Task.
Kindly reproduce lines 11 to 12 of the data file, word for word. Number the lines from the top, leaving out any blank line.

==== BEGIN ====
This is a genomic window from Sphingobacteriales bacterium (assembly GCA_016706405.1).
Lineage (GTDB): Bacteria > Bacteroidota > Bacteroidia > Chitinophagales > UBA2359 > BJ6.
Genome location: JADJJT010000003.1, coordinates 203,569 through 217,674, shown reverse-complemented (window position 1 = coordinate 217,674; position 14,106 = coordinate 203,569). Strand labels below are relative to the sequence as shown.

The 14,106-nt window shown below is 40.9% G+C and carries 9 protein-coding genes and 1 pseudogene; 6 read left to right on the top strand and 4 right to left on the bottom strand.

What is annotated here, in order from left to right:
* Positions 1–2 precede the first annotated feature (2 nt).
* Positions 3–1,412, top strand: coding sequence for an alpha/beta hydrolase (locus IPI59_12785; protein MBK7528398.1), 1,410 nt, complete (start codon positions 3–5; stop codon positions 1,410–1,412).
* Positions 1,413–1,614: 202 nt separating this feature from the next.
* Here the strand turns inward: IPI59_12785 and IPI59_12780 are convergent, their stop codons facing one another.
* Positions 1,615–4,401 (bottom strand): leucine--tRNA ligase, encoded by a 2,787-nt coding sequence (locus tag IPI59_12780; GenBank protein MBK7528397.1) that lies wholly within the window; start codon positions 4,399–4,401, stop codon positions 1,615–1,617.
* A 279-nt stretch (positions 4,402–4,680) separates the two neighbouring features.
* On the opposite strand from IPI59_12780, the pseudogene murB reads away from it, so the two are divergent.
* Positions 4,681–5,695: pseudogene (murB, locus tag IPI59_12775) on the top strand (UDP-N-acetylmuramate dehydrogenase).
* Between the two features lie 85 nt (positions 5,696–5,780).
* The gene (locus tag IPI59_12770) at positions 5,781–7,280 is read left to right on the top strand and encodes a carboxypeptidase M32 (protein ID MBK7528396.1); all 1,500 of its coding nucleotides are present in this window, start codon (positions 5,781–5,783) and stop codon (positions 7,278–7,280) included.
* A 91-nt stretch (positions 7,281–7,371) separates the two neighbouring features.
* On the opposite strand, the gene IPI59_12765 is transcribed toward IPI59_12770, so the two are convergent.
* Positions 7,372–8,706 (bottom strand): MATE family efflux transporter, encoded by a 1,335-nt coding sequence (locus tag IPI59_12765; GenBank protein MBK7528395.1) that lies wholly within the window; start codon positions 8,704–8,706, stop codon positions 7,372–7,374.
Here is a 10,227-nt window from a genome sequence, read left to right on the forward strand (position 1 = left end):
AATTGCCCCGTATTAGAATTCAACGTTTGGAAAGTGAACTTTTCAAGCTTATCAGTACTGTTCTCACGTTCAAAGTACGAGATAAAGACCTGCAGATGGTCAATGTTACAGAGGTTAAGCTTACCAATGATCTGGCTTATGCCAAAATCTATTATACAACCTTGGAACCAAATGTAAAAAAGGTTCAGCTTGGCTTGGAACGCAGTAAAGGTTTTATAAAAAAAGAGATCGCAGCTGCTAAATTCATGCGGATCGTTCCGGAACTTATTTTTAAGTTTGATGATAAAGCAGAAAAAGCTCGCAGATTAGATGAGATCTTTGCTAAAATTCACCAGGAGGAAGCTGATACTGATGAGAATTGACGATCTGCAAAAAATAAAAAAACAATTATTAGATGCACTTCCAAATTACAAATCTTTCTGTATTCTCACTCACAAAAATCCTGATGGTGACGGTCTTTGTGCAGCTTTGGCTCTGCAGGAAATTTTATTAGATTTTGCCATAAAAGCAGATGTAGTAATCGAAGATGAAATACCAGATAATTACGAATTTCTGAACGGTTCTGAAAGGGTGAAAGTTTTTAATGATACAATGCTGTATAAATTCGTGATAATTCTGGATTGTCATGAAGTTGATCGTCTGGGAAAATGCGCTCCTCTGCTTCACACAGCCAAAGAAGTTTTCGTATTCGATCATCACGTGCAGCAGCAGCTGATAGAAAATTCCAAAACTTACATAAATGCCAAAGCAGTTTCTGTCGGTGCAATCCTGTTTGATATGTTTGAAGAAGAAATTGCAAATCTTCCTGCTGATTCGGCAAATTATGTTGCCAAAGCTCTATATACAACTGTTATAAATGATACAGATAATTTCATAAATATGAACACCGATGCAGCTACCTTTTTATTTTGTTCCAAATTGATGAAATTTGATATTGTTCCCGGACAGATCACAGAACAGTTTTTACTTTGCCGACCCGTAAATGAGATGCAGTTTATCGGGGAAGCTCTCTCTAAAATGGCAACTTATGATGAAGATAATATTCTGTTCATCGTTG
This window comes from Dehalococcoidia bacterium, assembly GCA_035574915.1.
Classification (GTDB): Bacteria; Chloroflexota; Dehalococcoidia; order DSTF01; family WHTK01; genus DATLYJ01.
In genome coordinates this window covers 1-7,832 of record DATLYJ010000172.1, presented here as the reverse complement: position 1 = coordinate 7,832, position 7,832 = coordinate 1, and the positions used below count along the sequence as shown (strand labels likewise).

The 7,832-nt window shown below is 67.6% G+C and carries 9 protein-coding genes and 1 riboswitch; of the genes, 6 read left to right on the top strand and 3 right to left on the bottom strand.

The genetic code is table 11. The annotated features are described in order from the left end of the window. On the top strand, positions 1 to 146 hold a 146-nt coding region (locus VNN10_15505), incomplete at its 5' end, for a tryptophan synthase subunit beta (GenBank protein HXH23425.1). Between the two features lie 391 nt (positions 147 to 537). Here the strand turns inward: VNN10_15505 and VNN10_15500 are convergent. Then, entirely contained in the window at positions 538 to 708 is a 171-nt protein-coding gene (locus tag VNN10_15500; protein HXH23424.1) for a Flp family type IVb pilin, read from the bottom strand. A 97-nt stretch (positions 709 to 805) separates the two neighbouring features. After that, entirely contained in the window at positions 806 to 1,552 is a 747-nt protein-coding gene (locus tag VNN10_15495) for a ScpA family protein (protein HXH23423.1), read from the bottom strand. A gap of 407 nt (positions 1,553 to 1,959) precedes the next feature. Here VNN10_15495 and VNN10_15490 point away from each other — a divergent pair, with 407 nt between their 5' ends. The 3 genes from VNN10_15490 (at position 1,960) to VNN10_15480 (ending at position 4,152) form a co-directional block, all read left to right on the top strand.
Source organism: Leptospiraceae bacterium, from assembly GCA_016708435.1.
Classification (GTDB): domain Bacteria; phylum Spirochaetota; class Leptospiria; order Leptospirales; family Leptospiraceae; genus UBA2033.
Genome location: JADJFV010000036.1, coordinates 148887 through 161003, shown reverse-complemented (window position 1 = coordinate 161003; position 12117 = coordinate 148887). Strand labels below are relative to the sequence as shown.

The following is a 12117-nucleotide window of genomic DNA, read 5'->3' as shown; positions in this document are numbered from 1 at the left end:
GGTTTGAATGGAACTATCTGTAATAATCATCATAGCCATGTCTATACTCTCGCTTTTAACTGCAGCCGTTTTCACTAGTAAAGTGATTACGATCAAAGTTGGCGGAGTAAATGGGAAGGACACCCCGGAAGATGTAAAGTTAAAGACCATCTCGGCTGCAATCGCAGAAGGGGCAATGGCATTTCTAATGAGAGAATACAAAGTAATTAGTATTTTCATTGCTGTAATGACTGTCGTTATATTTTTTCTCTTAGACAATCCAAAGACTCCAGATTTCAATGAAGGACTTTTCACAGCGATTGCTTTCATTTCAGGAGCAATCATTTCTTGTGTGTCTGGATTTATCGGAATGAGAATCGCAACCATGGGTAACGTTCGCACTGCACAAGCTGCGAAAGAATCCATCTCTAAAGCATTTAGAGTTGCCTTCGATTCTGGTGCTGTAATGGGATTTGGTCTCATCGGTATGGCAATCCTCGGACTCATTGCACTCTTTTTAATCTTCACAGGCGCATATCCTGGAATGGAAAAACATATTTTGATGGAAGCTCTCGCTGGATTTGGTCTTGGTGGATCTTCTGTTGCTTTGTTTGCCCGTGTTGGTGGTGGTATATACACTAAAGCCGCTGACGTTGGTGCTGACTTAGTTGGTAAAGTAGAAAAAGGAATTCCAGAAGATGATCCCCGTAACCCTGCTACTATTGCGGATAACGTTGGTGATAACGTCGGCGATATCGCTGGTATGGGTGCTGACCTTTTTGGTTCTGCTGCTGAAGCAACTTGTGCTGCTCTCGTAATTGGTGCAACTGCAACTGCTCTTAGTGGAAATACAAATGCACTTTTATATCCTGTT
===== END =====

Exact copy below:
* A 279-nt stretch (positions 4,402–4,680) separates the two neighbouring features.
* On the opposite strand from IPI59_12780, the pseudogene murB reads away from it, so the two are divergent.